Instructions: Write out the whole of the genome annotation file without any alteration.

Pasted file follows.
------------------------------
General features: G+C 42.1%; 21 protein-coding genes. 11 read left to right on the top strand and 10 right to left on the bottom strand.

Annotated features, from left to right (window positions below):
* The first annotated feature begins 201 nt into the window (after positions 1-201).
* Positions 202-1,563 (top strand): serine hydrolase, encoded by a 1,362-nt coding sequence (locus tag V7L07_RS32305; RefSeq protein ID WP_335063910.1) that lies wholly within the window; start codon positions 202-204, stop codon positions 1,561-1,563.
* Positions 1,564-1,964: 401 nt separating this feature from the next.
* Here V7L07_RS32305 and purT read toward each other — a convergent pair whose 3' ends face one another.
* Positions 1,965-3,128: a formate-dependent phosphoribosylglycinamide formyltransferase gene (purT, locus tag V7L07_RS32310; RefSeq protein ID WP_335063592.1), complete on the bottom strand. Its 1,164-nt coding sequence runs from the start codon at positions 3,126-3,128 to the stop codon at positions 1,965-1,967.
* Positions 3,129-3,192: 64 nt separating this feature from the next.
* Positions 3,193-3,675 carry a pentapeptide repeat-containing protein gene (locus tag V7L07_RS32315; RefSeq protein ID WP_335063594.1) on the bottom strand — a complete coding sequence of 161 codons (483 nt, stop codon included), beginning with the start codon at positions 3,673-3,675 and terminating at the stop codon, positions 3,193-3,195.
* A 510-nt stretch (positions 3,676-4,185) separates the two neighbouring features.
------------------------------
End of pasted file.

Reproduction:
General features: G+C 42.1%; 21 protein-coding genes. 11 read left to right on the top strand and 10 right to left on the bottom strand.

Annotated features, from left to right (window positions below):
* The first annotated feature begins 201 nt into the window (after positions 1-201).
* Positions 202-1,563 (top strand): serine hydrolase, encoded by a 1,362-nt coding sequence (locus tag V7L07_RS32305; RefSeq protein ID WP_335063910.1) that lies wholly within the window; start codon positions 202-204, stop codon positions 1,561-1,563.
* Positions 1,564-1,964: 401 nt separating this feature from the next.
* Here V7L07_RS32305 and purT read toward each other — a convergent pair whose 3' ends face one another.
* Positions 1,965-3,128: a formate-dependent phosphoribosylglycinamide formyltransferase gene (purT, locus tag V7L07_RS32310; RefSeq protein ID WP_335063592.1), complete on the bottom strand. Its 1,164-nt coding sequence runs from the start codon at positions 3,126-3,128 to the stop codon at positions 1,965-1,967.
* Positions 3,129-3,192: 64 nt separating this feature from the next.
* Positions 3,193-3,675 carry a pentapeptide repeat-containing protein gene (locus tag V7L07_RS32315; RefSeq protein ID WP_335063594.1) on the bottom strand — a complete coding sequence of 161 codons (483 nt, stop codon included), beginning with the start codon at positions 3,673-3,675 and terminating at the stop codon, positions 3,193-3,195.
* A 510-nt stretch (positions 3,676-4,185) separates the two neighbouring features.